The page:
This „healthy, pure and pleasant tasting water“ is then used for brewing with a lot of success. It was, of course, not running all the time but needed to be directed to the brew houses by so called pipe drillers (Pipenbohrer). In the winter when the temperatures where freezing either you could collect the water with a cart or you would need to postpone the brewing.
Every landlord had the duty to maintain the pipes which lay on his ground and the post which would lead to his neighbour. If he could not do it himself he would need to call the pipe driller for advice and to give him some kind of salary for it. The money the brew houses needed to pay to the „Tafelamt“ was different for every entity.

5 thoughts on “How Gose got salty

  1. Robert Colianni sagt:

    Is there a conclusion to this article? I do not see any definitive points to ‘how Gose got salty’.

    1. nacron sagt:

      The point is I tried to answer it with doing an analysis of the river. But as you see this was not helping since its water is not salty. You see it is an ongoing quest to find out about the ridles of gose. I updated my text and included the theory that the leipzig brewers maybe tried to emulate the water from goslar but didn’t know better and just added salt.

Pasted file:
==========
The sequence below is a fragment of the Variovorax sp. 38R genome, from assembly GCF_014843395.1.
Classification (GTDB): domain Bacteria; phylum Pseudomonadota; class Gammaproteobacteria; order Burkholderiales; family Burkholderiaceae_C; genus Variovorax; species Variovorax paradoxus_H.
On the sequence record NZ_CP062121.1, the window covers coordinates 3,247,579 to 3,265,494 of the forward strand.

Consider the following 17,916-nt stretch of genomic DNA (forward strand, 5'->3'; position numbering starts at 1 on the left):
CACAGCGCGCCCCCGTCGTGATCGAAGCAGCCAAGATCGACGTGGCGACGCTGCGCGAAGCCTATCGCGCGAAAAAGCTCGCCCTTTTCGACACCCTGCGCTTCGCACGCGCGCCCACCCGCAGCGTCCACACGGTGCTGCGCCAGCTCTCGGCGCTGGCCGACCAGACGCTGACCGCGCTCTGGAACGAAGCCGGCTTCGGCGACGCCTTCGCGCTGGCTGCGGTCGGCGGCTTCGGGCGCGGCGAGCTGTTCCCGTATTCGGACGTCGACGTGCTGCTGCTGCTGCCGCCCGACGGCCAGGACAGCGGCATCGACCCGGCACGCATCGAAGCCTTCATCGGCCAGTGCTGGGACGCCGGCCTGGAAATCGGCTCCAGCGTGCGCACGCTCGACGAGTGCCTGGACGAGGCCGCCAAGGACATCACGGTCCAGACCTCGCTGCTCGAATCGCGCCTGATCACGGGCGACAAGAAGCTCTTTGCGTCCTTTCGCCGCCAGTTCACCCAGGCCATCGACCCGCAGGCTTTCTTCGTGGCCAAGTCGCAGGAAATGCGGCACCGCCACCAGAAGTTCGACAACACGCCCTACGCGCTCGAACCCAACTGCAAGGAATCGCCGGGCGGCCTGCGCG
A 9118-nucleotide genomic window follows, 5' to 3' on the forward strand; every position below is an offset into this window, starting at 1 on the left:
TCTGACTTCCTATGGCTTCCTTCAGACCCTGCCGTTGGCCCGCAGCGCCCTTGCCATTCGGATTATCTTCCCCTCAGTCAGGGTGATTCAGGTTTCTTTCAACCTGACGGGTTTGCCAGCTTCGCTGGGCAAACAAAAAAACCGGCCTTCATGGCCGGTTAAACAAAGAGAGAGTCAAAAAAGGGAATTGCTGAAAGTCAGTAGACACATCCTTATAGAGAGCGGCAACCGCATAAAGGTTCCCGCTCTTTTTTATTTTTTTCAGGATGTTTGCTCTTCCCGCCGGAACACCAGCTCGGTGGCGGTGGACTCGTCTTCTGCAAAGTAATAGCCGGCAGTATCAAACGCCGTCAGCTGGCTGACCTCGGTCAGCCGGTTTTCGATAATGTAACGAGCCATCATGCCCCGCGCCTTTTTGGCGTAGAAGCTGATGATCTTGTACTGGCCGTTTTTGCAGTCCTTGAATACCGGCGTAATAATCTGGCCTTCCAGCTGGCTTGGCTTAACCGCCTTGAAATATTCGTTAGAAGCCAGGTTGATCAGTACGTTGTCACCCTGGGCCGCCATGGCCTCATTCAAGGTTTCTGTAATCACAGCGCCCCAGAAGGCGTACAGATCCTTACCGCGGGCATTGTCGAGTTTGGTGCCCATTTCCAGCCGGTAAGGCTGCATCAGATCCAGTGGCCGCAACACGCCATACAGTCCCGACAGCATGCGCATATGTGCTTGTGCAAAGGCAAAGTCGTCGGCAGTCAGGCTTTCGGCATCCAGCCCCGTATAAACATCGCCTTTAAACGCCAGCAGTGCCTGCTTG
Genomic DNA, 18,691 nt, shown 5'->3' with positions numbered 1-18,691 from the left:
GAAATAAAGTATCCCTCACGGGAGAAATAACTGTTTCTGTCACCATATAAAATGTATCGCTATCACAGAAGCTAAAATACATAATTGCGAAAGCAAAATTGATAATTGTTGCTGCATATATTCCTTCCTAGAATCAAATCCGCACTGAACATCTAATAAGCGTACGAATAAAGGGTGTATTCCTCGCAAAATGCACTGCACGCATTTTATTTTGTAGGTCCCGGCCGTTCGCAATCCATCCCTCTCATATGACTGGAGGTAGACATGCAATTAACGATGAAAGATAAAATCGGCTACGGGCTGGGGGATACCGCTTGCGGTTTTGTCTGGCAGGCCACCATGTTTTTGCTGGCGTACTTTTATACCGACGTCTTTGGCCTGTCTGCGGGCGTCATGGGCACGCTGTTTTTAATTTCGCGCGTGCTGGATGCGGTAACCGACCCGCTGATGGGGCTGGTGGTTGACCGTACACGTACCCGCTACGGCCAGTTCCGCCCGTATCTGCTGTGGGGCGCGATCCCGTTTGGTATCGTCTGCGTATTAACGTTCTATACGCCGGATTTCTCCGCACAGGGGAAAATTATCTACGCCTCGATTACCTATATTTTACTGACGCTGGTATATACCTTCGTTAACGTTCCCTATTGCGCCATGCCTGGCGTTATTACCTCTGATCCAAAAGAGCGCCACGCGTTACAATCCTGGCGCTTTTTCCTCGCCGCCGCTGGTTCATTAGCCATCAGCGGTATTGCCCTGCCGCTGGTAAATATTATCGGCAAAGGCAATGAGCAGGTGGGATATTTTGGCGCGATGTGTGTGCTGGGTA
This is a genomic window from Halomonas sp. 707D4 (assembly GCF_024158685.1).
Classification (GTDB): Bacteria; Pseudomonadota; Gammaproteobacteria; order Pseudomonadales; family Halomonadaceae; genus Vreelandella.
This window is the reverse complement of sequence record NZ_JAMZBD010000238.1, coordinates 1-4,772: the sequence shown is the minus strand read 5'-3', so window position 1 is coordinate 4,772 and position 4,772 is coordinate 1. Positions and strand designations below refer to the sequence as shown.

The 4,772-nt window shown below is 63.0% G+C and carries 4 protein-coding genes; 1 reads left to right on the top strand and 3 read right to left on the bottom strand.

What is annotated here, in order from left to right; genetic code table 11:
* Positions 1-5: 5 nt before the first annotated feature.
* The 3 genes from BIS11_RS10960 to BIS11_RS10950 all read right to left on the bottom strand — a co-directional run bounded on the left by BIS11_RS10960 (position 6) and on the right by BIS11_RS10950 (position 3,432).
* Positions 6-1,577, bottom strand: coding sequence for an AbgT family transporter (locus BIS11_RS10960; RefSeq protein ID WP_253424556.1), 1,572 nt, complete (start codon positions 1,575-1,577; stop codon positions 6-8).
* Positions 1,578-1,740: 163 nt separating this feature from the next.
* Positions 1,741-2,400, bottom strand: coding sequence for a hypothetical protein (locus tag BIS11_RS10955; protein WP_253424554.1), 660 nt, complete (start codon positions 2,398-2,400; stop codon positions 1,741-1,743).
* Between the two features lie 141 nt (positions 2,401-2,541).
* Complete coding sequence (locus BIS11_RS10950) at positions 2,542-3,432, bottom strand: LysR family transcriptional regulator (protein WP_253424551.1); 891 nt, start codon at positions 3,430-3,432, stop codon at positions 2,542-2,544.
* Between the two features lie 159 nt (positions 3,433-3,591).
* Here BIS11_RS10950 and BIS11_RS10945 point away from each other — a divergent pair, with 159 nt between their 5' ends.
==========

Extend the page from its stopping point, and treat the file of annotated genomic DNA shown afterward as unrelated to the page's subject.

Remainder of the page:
2. Rafal sagt:

    How about unwanted remainings from the mining industry functioned that time in Goslar? Could it be a source of saltiness getting through to the lakes and river during mining process and/or enrichment process of mined out zinc and lead e.g.?

    1. nacron sagt:

      I don’t think that is possible. When you look at how soluble salt is it would be washed away pretty fast. It could have been temporary influenced by mining but I think we are talking days not years.

      1. Rafal sagt:

        Thank you for your reply. I agree with you that once you finish mining the pollution is going to disappear pretty quickly. However mining business in Goslar had run continuously for centuries keeping city alive.
        Anyway, it is interesting article, thank you for that.